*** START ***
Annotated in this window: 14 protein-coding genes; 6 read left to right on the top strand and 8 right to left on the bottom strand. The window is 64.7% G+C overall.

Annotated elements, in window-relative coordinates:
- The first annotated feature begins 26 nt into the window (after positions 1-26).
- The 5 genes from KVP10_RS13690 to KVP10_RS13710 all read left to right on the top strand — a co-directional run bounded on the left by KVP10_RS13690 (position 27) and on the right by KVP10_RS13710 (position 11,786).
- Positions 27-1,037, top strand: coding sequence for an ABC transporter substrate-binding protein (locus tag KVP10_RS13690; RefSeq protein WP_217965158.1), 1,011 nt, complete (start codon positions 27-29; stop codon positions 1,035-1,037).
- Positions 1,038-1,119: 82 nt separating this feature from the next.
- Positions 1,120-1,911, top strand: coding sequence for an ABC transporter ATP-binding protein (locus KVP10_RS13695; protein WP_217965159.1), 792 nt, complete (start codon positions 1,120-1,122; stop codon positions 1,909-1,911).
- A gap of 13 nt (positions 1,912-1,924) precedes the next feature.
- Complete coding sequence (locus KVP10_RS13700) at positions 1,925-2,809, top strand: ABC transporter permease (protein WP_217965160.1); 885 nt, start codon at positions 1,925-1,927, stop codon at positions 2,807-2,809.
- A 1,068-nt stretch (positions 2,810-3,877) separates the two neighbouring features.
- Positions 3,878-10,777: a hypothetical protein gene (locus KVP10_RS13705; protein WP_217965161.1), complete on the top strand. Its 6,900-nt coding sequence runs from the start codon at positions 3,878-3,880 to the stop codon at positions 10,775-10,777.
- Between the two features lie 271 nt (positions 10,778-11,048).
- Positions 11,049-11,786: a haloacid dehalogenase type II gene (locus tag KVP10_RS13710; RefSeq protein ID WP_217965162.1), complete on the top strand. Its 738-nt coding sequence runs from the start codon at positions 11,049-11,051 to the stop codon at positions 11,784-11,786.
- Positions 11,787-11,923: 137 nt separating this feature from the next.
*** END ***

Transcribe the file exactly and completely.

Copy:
Annotated in this window: 14 protein-coding genes; 6 read left to right on the top strand and 8 right to left on the bottom strand. The window is 64.7% G+C overall.

Annotated elements, in window-relative coordinates:
- The first annotated feature begins 26 nt into the window (after positions 1-26).
- The 5 genes from KVP10_RS13690 to KVP10_RS13710 all read left to right on the top strand — a co-directional run bounded on the left by KVP10_RS13690 (position 27) and on the right by KVP10_RS13710 (position 11,786).
- Positions 27-1,037, top strand: coding sequence for an ABC transporter substrate-binding protein (locus tag KVP10_RS13690; RefSeq protein WP_217965158.1), 1,011 nt, complete (start codon positions 27-29; stop codon positions 1,035-1,037).
- Positions 1,038-1,119: 82 nt separating this feature from the next.
- Positions 1,120-1,911, top strand: coding sequence for an ABC transporter ATP-binding protein (locus KVP10_RS13695; protein WP_217965159.1), 792 nt, complete (start codon positions 1,120-1,122; stop codon positions 1,909-1,911).
- A gap of 13 nt (positions 1,912-1,924) precedes the next feature.
- Complete coding sequence (locus KVP10_RS13700) at positions 1,925-2,809, top strand: ABC transporter permease (protein WP_217965160.1); 885 nt, start codon at positions 1,925-1,927, stop codon at positions 2,807-2,809.
- A 1,068-nt stretch (positions 2,810-3,877) separates the two neighbouring features.
- Positions 3,878-10,777: a hypothetical protein gene (locus KVP10_RS13705; protein WP_217965161.1), complete on the top strand. Its 6,900-nt coding sequence runs from the start codon at positions 3,878-3,880 to the stop codon at positions 10,775-10,777.
- Between the two features lie 271 nt (positions 10,778-11,048).
- Positions 11,049-11,786: a haloacid dehalogenase type II gene (locus tag KVP10_RS13710; RefSeq protein ID WP_217965162.1), complete on the top strand. Its 738-nt coding sequence runs from the start codon at positions 11,049-11,051 to the stop codon at positions 11,784-11,786.
- Positions 11,787-11,923: 137 nt separating this feature from the next.